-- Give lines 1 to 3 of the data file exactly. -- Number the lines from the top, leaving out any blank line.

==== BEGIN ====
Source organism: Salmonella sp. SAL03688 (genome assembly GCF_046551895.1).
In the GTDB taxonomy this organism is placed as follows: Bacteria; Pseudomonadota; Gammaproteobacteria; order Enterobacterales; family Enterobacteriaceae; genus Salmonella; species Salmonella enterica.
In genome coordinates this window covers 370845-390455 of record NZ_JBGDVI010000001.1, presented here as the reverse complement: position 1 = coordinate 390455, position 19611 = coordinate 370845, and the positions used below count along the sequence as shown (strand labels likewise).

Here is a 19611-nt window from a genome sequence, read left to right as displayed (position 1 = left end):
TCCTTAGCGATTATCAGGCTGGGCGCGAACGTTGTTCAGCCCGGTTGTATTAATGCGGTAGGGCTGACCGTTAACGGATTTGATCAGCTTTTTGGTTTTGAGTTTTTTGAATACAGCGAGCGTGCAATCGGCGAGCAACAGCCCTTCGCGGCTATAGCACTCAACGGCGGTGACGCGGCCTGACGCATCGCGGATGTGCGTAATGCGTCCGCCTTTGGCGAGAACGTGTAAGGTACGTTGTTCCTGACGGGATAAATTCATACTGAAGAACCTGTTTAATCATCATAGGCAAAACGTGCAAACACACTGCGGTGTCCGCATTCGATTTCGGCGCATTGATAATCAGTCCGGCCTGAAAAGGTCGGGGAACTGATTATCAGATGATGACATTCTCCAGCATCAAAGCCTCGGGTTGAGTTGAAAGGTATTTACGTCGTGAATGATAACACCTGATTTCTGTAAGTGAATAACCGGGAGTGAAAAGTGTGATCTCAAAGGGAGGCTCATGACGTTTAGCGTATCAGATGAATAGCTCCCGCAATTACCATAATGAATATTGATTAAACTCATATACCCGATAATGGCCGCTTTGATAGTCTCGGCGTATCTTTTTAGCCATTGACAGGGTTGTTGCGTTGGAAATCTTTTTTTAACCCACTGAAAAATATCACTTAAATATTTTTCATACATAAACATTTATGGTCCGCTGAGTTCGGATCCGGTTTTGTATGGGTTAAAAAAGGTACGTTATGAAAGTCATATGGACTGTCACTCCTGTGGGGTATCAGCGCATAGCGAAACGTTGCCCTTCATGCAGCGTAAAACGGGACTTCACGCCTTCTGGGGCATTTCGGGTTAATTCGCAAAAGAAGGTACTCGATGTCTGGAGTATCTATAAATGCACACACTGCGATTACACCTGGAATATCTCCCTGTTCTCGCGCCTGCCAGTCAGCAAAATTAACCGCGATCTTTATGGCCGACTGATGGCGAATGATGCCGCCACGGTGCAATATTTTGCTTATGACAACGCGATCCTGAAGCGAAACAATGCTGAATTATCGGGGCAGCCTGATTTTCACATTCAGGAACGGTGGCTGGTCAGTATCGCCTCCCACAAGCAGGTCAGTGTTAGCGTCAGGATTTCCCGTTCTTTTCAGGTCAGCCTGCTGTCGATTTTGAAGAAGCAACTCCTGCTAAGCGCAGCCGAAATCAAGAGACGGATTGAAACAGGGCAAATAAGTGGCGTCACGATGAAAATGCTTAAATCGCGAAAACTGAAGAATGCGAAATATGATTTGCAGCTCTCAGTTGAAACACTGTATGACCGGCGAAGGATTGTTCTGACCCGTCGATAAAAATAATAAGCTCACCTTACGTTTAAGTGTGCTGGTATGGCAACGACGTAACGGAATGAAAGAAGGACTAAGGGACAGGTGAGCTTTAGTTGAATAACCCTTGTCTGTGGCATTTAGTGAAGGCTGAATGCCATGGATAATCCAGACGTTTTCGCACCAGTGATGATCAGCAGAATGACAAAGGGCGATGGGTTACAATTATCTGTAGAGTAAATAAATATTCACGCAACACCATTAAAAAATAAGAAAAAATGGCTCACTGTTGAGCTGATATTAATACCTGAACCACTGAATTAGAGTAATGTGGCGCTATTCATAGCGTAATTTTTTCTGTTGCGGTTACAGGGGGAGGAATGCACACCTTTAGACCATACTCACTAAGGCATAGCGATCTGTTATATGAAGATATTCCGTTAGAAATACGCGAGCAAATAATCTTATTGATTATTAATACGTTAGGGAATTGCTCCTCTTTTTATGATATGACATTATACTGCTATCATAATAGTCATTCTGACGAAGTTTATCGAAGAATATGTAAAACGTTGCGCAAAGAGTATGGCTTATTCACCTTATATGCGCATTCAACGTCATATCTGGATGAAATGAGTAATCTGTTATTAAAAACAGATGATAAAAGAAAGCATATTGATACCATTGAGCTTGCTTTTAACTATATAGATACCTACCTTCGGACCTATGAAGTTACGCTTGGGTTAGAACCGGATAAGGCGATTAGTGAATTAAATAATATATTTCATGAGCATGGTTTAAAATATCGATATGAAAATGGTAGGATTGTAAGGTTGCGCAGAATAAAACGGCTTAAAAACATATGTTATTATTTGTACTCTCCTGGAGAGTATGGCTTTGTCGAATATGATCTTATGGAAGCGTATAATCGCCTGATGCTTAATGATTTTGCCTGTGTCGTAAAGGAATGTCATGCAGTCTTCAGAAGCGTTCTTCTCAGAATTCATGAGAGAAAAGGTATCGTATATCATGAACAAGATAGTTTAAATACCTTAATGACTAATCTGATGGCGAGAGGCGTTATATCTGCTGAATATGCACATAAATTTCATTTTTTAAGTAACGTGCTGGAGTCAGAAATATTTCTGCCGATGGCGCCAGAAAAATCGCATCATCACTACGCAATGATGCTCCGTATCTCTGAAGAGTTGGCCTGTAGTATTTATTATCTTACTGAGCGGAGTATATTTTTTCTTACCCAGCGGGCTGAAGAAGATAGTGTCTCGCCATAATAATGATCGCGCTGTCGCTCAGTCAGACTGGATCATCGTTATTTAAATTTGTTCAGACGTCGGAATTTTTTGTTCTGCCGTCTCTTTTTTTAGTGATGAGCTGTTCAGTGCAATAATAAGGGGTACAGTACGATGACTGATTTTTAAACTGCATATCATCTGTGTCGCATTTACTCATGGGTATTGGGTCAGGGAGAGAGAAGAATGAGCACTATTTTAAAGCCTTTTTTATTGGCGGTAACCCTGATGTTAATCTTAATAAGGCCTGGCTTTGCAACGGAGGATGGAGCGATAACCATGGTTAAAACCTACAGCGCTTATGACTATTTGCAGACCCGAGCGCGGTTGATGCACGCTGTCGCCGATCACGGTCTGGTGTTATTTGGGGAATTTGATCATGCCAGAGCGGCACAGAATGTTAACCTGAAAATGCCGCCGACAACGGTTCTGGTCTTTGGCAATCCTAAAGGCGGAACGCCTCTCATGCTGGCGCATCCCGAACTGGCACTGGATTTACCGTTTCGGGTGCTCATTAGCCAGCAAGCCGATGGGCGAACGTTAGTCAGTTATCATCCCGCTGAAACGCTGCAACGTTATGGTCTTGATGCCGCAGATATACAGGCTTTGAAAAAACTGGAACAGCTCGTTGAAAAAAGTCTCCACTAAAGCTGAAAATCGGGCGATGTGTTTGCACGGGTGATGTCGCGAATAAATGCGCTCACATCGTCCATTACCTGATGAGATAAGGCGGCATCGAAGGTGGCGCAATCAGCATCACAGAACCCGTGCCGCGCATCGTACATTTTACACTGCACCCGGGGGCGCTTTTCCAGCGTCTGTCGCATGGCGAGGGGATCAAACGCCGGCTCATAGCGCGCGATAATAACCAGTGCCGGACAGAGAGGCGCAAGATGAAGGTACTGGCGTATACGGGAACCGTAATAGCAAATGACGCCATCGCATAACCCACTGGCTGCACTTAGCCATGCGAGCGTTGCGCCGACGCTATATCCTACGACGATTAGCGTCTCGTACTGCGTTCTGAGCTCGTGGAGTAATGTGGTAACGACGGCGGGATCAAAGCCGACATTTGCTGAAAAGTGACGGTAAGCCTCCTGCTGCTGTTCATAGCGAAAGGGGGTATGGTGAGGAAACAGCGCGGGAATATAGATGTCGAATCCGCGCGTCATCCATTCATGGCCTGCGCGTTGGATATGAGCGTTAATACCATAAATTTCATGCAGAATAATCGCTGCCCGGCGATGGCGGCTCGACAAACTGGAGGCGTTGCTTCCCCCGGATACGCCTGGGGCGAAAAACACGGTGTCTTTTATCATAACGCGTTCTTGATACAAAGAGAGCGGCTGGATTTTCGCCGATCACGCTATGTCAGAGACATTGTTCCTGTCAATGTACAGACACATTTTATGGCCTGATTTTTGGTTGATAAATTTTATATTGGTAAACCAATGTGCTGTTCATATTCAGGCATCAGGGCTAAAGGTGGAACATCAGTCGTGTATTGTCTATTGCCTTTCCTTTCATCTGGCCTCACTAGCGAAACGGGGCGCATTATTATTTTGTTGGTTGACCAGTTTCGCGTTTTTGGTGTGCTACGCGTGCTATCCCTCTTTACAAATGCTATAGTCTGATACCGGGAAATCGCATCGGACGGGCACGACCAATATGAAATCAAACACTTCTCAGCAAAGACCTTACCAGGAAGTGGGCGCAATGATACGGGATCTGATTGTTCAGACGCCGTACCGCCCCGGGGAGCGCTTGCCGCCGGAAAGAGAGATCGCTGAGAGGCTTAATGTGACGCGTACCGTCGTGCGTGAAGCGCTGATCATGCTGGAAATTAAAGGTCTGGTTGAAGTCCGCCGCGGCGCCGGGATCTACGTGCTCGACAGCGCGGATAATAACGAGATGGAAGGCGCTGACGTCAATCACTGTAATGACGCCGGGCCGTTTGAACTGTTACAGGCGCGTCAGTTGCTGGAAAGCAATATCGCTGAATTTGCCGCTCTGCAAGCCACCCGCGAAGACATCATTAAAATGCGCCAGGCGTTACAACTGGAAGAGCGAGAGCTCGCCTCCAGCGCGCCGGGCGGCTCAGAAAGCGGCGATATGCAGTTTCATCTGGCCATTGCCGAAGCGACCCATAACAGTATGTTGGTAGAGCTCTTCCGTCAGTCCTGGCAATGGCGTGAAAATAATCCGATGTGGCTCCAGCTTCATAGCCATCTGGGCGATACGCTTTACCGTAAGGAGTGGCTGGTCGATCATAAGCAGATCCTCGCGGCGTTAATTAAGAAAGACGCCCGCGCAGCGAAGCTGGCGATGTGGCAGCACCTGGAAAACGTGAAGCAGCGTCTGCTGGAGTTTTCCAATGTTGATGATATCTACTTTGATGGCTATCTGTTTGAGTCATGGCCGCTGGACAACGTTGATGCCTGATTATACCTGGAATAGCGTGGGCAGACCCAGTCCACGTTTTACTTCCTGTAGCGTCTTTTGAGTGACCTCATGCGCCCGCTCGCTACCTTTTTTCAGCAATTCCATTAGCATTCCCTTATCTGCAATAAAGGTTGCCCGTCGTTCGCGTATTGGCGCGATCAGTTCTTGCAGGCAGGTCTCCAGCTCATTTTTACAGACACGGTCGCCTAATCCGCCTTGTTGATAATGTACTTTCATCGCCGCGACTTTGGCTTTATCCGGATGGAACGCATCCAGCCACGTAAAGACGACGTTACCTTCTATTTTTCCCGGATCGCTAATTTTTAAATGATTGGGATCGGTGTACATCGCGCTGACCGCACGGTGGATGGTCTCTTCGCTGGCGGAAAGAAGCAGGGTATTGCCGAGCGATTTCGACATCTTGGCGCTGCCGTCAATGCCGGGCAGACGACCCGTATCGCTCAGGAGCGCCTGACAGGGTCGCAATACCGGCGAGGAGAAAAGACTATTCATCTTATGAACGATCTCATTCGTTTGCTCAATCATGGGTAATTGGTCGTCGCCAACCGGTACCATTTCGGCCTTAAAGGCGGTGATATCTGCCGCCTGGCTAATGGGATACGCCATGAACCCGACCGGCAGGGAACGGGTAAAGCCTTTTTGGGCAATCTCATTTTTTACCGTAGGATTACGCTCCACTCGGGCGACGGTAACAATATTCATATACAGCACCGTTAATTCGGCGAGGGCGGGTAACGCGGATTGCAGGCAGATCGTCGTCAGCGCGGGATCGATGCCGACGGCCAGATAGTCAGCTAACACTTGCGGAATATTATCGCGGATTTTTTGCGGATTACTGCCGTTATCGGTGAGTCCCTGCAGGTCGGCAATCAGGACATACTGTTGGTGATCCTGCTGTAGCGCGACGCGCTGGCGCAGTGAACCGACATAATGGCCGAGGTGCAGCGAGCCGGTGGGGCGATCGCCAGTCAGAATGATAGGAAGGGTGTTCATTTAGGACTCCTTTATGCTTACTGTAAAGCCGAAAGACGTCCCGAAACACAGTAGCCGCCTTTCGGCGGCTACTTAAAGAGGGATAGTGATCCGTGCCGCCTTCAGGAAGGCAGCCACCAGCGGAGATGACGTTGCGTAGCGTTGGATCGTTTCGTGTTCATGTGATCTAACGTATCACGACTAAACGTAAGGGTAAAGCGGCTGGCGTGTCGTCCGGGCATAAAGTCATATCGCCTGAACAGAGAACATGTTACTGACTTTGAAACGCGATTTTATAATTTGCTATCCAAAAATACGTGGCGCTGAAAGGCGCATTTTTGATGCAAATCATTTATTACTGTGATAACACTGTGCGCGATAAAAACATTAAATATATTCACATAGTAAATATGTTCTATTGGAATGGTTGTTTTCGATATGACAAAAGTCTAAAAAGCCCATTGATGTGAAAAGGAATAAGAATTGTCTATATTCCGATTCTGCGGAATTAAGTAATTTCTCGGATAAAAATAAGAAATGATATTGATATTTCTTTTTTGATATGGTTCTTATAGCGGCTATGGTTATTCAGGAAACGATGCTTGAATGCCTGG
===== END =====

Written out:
Source organism: Salmonella sp. SAL03688 (genome assembly GCF_046551895.1).
In the GTDB taxonomy this organism is placed as follows: Bacteria; Pseudomonadota; Gammaproteobacteria; order Enterobacterales; family Enterobacteriaceae; genus Salmonella; species Salmonella enterica.
In genome coordinates this window covers 370845-390455 of record NZ_JBGDVI010000001.1, presented here as the reverse complement: position 1 = coordinate 390455, position 19611 = coordinate 370845, and the positions used below count along the sequence as shown (strand labels likewise).